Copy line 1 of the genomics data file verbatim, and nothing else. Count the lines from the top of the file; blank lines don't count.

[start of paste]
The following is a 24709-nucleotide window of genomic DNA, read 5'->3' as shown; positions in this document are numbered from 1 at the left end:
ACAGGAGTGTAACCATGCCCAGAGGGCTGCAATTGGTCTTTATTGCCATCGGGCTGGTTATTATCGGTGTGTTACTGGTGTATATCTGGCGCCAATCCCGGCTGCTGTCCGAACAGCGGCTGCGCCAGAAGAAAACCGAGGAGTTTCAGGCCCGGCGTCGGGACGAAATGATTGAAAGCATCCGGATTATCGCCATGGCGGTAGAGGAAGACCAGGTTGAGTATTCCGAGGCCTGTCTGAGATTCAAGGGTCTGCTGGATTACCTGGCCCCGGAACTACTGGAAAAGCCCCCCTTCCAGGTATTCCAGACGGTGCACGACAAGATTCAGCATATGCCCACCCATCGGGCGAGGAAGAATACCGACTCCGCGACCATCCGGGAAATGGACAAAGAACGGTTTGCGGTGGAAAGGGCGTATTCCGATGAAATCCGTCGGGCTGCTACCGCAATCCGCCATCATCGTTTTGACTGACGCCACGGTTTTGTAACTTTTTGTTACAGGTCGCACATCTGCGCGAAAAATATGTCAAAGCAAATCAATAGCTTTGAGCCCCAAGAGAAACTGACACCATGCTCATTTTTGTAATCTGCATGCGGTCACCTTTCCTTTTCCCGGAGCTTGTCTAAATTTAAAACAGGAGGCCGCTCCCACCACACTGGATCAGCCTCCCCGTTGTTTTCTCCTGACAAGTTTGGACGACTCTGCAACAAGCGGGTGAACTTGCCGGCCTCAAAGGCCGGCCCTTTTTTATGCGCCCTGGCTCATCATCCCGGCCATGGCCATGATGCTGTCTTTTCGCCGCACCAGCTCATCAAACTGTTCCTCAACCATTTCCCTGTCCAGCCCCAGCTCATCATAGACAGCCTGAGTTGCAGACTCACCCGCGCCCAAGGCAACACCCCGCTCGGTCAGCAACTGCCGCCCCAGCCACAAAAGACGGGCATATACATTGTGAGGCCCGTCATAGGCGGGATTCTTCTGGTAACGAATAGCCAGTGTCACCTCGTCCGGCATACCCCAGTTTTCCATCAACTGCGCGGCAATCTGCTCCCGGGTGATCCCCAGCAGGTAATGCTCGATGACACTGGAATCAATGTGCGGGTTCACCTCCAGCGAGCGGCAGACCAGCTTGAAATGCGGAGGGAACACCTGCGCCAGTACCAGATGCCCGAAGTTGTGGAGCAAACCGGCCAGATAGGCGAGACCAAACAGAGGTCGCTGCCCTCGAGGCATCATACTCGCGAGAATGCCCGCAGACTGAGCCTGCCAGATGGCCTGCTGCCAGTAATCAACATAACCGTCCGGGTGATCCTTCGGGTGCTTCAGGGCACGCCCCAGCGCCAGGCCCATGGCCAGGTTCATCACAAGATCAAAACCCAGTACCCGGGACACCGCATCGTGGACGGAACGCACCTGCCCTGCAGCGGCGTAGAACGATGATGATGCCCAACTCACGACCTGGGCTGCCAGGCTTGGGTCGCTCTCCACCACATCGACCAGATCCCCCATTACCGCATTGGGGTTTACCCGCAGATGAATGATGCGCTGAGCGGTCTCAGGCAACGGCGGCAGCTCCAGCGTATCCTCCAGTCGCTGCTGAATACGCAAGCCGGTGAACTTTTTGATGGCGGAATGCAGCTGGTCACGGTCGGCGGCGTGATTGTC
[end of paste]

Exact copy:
The following is a 24709-nucleotide window of genomic DNA, read 5'->3' as shown; positions in this document are numbered from 1 at the left end: